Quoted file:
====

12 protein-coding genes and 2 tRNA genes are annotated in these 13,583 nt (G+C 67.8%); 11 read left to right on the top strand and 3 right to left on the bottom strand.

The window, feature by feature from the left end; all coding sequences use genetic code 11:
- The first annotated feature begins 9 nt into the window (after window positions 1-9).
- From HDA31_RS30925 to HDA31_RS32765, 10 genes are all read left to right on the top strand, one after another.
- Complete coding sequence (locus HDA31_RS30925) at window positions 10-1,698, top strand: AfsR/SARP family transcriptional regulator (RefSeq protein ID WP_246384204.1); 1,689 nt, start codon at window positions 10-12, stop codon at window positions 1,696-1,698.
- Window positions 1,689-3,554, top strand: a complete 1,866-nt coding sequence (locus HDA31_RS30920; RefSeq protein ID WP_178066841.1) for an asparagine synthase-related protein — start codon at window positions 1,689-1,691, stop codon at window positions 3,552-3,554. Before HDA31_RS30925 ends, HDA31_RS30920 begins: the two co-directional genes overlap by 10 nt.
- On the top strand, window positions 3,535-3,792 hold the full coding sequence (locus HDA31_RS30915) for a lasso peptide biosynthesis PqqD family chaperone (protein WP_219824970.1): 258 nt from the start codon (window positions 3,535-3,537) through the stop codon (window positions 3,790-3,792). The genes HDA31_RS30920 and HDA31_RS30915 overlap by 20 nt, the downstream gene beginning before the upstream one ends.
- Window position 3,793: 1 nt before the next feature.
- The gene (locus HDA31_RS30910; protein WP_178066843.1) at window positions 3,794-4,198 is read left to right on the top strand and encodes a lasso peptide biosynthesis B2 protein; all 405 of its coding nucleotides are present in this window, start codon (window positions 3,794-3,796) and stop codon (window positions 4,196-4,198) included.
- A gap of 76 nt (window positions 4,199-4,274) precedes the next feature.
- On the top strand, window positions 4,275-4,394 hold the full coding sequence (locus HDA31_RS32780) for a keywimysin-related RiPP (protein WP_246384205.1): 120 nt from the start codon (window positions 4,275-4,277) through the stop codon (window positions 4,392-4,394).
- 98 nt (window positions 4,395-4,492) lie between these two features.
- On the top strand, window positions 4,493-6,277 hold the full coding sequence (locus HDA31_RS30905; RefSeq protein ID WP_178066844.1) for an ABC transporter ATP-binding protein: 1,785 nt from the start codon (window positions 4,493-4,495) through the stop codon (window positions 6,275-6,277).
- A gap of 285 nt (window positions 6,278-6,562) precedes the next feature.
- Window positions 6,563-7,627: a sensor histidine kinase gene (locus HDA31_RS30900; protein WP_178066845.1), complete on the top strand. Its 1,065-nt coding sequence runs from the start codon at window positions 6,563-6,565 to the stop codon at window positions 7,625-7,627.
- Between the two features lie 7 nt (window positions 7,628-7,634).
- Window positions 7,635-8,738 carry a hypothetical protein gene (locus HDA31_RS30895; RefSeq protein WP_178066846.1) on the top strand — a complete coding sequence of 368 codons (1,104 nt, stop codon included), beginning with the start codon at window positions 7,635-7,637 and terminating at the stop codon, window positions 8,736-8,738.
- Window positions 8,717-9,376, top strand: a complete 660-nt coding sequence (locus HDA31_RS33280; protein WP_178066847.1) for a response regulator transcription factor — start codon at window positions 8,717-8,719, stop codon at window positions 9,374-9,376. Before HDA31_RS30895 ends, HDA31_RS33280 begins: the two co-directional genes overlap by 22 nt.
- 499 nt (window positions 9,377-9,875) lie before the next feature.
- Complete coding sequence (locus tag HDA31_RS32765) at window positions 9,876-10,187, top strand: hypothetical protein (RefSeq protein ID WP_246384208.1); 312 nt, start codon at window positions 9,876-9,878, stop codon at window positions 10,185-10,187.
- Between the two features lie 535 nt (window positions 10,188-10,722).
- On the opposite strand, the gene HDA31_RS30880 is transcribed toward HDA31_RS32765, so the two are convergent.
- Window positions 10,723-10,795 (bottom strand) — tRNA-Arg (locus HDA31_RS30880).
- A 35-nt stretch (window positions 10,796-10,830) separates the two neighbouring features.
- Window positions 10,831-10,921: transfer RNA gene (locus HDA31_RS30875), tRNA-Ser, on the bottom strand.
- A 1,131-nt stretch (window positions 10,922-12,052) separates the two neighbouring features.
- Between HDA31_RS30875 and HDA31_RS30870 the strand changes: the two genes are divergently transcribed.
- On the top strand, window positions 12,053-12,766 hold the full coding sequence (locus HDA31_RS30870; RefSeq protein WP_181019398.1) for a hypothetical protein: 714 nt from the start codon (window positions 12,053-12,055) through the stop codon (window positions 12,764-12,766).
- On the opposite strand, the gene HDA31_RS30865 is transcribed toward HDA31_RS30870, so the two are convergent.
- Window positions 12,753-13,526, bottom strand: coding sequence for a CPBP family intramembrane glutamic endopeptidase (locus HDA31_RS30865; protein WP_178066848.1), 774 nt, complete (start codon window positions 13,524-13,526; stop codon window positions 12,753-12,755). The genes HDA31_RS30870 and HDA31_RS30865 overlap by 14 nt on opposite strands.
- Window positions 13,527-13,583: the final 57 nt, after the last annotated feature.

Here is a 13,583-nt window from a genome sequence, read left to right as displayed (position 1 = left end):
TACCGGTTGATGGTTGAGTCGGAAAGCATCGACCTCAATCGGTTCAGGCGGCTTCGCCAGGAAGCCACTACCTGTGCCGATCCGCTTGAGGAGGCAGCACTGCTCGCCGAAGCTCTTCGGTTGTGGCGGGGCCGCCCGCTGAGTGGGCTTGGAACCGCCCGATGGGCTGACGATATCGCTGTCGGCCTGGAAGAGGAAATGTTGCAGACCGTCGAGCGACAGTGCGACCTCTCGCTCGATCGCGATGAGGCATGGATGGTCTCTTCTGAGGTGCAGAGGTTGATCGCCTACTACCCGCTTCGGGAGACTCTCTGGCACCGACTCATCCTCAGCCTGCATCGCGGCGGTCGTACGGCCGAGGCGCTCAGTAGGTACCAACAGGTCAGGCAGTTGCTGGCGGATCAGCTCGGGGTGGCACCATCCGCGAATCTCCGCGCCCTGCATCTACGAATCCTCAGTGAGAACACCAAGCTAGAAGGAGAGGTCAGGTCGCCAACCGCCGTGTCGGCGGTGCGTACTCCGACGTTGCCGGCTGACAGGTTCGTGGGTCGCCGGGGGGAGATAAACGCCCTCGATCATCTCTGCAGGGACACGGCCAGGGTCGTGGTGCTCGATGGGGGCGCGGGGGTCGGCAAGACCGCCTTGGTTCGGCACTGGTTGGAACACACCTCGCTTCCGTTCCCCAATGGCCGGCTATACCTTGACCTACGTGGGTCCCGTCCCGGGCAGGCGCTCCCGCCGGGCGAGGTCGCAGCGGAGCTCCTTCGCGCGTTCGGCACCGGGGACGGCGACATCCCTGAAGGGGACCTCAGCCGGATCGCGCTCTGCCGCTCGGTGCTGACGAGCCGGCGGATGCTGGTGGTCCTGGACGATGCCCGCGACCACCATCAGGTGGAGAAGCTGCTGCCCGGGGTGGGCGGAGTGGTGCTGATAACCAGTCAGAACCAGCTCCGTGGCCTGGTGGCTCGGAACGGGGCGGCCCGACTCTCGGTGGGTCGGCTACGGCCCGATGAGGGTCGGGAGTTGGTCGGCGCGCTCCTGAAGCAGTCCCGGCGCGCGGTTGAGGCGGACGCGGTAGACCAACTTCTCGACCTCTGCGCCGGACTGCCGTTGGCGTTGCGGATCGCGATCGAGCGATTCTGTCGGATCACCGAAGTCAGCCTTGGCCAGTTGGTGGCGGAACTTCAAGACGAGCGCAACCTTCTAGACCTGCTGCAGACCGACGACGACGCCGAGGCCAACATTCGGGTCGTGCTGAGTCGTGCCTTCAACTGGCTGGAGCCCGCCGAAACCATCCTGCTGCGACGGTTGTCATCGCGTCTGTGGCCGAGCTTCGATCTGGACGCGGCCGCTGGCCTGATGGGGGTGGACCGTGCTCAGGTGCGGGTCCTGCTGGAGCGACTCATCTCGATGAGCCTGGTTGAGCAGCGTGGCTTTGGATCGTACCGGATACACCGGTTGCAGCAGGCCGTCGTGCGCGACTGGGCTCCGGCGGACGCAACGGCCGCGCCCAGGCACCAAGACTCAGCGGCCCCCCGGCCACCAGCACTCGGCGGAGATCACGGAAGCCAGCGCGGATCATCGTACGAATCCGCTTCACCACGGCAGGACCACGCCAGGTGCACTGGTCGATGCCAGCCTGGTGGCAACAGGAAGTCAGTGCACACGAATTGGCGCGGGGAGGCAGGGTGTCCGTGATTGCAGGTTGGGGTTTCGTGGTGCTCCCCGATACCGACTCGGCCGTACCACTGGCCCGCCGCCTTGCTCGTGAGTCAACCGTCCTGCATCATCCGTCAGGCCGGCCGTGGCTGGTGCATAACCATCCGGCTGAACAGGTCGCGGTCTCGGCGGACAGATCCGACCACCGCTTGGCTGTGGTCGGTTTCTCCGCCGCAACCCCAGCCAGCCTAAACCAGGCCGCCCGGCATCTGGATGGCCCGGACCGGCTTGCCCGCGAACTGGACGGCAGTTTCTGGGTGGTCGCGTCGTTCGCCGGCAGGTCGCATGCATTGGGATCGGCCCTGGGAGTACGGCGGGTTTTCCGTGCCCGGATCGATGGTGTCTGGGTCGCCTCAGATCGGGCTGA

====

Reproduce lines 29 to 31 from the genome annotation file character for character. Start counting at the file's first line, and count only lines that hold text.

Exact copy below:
- On the opposite strand, the gene HDA31_RS30865 is transcribed toward HDA31_RS30870, so the two are convergent.
- Window positions 12,753-13,526, bottom strand: coding sequence for a CPBP family intramembrane glutamic endopeptidase (locus HDA31_RS30865; protein WP_178066848.1), 774 nt, complete (start codon window positions 13,524-13,526; stop codon window positions 12,753-12,755). The genes HDA31_RS30870 and HDA31_RS30865 overlap by 14 nt on opposite strands.
- Window positions 13,527-13,583: the final 57 nt, after the last annotated feature.